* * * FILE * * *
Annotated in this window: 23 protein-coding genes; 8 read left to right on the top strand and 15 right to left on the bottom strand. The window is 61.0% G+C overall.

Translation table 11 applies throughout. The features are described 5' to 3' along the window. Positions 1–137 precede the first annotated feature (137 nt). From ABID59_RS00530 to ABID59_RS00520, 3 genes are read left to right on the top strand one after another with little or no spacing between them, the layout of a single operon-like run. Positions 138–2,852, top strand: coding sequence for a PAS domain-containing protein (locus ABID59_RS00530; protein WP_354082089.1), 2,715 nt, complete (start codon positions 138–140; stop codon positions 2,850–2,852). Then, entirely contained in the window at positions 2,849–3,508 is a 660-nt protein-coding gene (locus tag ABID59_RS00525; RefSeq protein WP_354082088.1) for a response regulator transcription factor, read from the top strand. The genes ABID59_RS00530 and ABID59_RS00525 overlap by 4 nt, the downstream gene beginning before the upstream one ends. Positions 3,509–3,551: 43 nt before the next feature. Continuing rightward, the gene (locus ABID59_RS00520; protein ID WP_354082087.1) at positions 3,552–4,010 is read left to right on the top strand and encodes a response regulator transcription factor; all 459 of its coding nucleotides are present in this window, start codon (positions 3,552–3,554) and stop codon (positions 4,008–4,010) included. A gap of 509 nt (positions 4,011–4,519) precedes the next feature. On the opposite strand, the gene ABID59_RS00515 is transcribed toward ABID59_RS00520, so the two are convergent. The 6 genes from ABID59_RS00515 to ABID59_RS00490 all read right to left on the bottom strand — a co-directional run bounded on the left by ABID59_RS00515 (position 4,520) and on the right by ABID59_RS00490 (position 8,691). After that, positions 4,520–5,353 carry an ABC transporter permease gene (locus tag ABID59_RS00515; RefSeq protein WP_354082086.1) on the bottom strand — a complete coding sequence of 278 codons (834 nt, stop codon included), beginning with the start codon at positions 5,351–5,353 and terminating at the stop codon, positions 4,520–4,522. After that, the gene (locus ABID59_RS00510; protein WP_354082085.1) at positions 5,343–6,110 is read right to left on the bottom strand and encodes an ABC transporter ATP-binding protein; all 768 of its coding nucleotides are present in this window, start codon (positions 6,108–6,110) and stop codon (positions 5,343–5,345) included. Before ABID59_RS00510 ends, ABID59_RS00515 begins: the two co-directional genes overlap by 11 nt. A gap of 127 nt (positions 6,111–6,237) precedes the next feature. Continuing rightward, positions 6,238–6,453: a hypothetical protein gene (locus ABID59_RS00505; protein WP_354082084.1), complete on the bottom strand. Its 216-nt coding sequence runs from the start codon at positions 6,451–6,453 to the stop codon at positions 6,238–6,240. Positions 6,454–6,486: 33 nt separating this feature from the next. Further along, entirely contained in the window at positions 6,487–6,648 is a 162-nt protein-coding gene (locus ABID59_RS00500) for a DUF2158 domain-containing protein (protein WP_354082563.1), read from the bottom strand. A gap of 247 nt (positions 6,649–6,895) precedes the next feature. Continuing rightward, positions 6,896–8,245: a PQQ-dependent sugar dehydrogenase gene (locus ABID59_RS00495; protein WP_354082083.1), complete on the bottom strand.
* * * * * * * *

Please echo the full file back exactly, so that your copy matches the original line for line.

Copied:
Annotated in this window: 23 protein-coding genes; 8 read left to right on the top strand and 15 right to left on the bottom strand. The window is 61.0% G+C overall.

Translation table 11 applies throughout. The features are described 5' to 3' along the window. Positions 1–137 precede the first annotated feature (137 nt). From ABID59_RS00530 to ABID59_RS00520, 3 genes are read left to right on the top strand one after another with little or no spacing between them, the layout of a single operon-like run. Positions 138–2,852, top strand: coding sequence for a PAS domain-containing protein (locus ABID59_RS00530; protein WP_354082089.1), 2,715 nt, complete (start codon positions 138–140; stop codon positions 2,850–2,852). Then, entirely contained in the window at positions 2,849–3,508 is a 660-nt protein-coding gene (locus tag ABID59_RS00525; RefSeq protein WP_354082088.1) for a response regulator transcription factor, read from the top strand. The genes ABID59_RS00530 and ABID59_RS00525 overlap by 4 nt, the downstream gene beginning before the upstream one ends. Positions 3,509–3,551: 43 nt before the next feature. Continuing rightward, the gene (locus ABID59_RS00520; protein ID WP_354082087.1) at positions 3,552–4,010 is read left to right on the top strand and encodes a response regulator transcription factor; all 459 of its coding nucleotides are present in this window, start codon (positions 3,552–3,554) and stop codon (positions 4,008–4,010) included. A gap of 509 nt (positions 4,011–4,519) precedes the next feature. On the opposite strand, the gene ABID59_RS00515 is transcribed toward ABID59_RS00520, so the two are convergent. The 6 genes from ABID59_RS00515 to ABID59_RS00490 all read right to left on the bottom strand — a co-directional run bounded on the left by ABID59_RS00515 (position 4,520) and on the right by ABID59_RS00490 (position 8,691). After that, positions 4,520–5,353 carry an ABC transporter permease gene (locus tag ABID59_RS00515; RefSeq protein WP_354082086.1) on the bottom strand — a complete coding sequence of 278 codons (834 nt, stop codon included), beginning with the start codon at positions 5,351–5,353 and terminating at the stop codon, positions 4,520–4,522. After that, the gene (locus ABID59_RS00510; protein WP_354082085.1) at positions 5,343–6,110 is read right to left on the bottom strand and encodes an ABC transporter ATP-binding protein; all 768 of its coding nucleotides are present in this window, start codon (positions 6,108–6,110) and stop codon (positions 5,343–5,345) included. Before ABID59_RS00510 ends, ABID59_RS00515 begins: the two co-directional genes overlap by 11 nt. A gap of 127 nt (positions 6,111–6,237) precedes the next feature. Continuing rightward, positions 6,238–6,453: a hypothetical protein gene (locus ABID59_RS00505; protein WP_354082084.1), complete on the bottom strand. Its 216-nt coding sequence runs from the start codon at positions 6,451–6,453 to the stop codon at positions 6,238–6,240. Positions 6,454–6,486: 33 nt separating this feature from the next. Further along, entirely contained in the window at positions 6,487–6,648 is a 162-nt protein-coding gene (locus ABID59_RS00500) for a DUF2158 domain-containing protein (protein WP_354082563.1), read from the bottom strand. A gap of 247 nt (positions 6,649–6,895) precedes the next feature. Continuing rightward, positions 6,896–8,245: a PQQ-dependent sugar dehydrogenase gene (locus ABID59_RS00495; protein WP_354082083.1), complete on the bottom strand.